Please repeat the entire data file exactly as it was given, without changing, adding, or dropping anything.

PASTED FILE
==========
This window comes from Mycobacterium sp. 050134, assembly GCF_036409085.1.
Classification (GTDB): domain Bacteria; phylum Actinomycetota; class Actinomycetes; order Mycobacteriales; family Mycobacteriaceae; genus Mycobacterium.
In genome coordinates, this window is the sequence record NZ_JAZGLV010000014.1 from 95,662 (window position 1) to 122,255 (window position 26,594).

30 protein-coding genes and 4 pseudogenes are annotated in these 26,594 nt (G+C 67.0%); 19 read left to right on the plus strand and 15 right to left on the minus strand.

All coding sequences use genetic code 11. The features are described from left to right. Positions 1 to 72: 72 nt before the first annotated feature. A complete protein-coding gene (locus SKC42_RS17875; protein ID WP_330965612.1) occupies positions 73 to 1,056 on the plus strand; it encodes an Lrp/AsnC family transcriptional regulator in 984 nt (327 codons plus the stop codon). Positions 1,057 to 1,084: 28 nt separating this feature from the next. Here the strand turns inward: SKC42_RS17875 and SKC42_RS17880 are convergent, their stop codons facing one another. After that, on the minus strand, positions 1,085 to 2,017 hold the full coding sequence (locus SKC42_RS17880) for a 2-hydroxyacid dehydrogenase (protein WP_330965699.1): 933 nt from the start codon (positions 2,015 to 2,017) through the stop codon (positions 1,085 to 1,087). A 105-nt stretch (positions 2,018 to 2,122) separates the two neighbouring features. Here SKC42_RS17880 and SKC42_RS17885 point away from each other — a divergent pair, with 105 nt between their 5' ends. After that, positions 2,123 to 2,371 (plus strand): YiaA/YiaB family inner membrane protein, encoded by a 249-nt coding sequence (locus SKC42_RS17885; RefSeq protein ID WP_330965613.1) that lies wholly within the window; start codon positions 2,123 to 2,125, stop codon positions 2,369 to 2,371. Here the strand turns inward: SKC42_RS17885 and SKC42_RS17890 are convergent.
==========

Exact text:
This window comes from Mycobacterium sp. 050134, assembly GCF_036409085.1.
Classification (GTDB): domain Bacteria; phylum Actinomycetota; class Actinomycetes; order Mycobacteriales; family Mycobacteriaceae; genus Mycobacterium.
In genome coordinates, this window is the sequence record NZ_JAZGLV010000014.1 from 95,662 (window position 1) to 122,255 (window position 26,594).

30 protein-coding genes and 4 pseudogenes are annotated in these 26,594 nt (G+C 67.0%); 19 read left to right on the plus strand and 15 right to left on the minus strand.

All coding sequences use genetic code 11. The features are described from left to right. Positions 1 to 72: 72 nt before the first annotated feature. A complete protein-coding gene (locus SKC42_RS17875; protein ID WP_330965612.1) occupies positions 73 to 1,056 on the plus strand; it encodes an Lrp/AsnC family transcriptional regulator in 984 nt (327 codons plus the stop codon). Positions 1,057 to 1,084: 28 nt separating this feature from the next. Here the strand turns inward: SKC42_RS17875 and SKC42_RS17880 are convergent, their stop codons facing one another. After that, on the minus strand, positions 1,085 to 2,017 hold the full coding sequence (locus SKC42_RS17880) for a 2-hydroxyacid dehydrogenase (protein WP_330965699.1): 933 nt from the start codon (positions 2,015 to 2,017) through the stop codon (positions 1,085 to 1,087). A 105-nt stretch (positions 2,018 to 2,122) separates the two neighbouring features. Here SKC42_RS17880 and SKC42_RS17885 point away from each other — a divergent pair, with 105 nt between their 5' ends. After that, positions 2,123 to 2,371 (plus strand): YiaA/YiaB family inner membrane protein, encoded by a 249-nt coding sequence (locus SKC42_RS17885; RefSeq protein ID WP_330965613.1) that lies wholly within the window; start codon positions 2,123 to 2,125, stop codon positions 2,369 to 2,371. Here the strand turns inward: SKC42_RS17885 and SKC42_RS17890 are convergent.